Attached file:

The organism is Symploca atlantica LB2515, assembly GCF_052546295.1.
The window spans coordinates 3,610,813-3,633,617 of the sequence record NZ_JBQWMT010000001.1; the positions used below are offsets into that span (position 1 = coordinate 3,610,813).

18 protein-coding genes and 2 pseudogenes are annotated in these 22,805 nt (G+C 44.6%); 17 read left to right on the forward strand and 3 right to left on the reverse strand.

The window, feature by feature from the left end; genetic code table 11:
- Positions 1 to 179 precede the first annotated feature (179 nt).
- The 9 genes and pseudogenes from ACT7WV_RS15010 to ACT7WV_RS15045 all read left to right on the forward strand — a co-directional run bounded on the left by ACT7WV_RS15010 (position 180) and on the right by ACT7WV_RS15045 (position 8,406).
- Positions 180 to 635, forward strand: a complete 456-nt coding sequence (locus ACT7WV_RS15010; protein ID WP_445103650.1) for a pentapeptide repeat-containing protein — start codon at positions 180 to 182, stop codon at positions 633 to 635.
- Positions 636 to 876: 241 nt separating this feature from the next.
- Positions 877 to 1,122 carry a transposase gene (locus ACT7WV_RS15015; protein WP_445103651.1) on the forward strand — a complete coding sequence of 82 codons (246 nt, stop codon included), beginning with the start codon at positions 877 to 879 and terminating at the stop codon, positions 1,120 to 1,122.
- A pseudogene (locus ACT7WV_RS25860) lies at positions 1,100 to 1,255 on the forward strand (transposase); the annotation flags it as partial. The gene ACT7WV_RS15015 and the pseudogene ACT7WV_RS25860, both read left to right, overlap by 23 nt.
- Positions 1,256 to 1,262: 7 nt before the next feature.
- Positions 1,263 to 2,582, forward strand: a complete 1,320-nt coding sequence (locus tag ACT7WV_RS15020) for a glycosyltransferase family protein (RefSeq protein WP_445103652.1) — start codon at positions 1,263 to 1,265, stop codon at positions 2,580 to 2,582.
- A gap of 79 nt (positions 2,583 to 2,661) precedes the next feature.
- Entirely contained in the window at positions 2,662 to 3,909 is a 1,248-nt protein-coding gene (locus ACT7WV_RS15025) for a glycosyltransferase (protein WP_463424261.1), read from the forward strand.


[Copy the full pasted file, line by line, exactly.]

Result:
The organism is Symploca atlantica LB2515, assembly GCF_052546295.1.
The window spans coordinates 3,610,813-3,633,617 of the sequence record NZ_JBQWMT010000001.1; the positions used below are offsets into that span (position 1 = coordinate 3,610,813).

18 protein-coding genes and 2 pseudogenes are annotated in these 22,805 nt (G+C 44.6%); 17 read left to right on the forward strand and 3 right to left on the reverse strand.

The window, feature by feature from the left end; genetic code table 11:
- Positions 1 to 179 precede the first annotated feature (179 nt).
- The 9 genes and pseudogenes from ACT7WV_RS15010 to ACT7WV_RS15045 all read left to right on the forward strand — a co-directional run bounded on the left by ACT7WV_RS15010 (position 180) and on the right by ACT7WV_RS15045 (position 8,406).
- Positions 180 to 635, forward strand: a complete 456-nt coding sequence (locus ACT7WV_RS15010; protein ID WP_445103650.1) for a pentapeptide repeat-containing protein — start codon at positions 180 to 182, stop codon at positions 633 to 635.
- Positions 636 to 876: 241 nt separating this feature from the next.
- Positions 877 to 1,122 carry a transposase gene (locus ACT7WV_RS15015; protein WP_445103651.1) on the forward strand — a complete coding sequence of 82 codons (246 nt, stop codon included), beginning with the start codon at positions 877 to 879 and terminating at the stop codon, positions 1,120 to 1,122.
- A pseudogene (locus ACT7WV_RS25860) lies at positions 1,100 to 1,255 on the forward strand (transposase); the annotation flags it as partial. The gene ACT7WV_RS15015 and the pseudogene ACT7WV_RS25860, both read left to right, overlap by 23 nt.
- Positions 1,256 to 1,262: 7 nt before the next feature.
- Positions 1,263 to 2,582, forward strand: a complete 1,320-nt coding sequence (locus tag ACT7WV_RS15020) for a glycosyltransferase family protein (RefSeq protein WP_445103652.1) — start codon at positions 1,263 to 1,265, stop codon at positions 2,580 to 2,582.
- A gap of 79 nt (positions 2,583 to 2,661) precedes the next feature.
- Entirely contained in the window at positions 2,662 to 3,909 is a 1,248-nt protein-coding gene (locus ACT7WV_RS15025) for a glycosyltransferase (protein WP_463424261.1), read from the forward strand.